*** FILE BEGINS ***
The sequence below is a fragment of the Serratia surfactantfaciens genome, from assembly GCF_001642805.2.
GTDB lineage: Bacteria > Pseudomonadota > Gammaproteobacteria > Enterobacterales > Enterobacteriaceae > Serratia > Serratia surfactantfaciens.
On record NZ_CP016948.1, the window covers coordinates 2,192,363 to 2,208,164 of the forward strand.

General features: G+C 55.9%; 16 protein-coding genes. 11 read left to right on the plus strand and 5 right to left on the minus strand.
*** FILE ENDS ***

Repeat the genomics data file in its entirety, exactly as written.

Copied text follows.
The sequence below is a fragment of the Serratia surfactantfaciens genome, from assembly GCF_001642805.2.
GTDB lineage: Bacteria > Pseudomonadota > Gammaproteobacteria > Enterobacterales > Enterobacteriaceae > Serratia > Serratia surfactantfaciens.
On record NZ_CP016948.1, the window covers coordinates 2,192,363 to 2,208,164 of the forward strand.

General features: G+C 55.9%; 16 protein-coding genes. 11 read left to right on the plus strand and 5 right to left on the minus strand.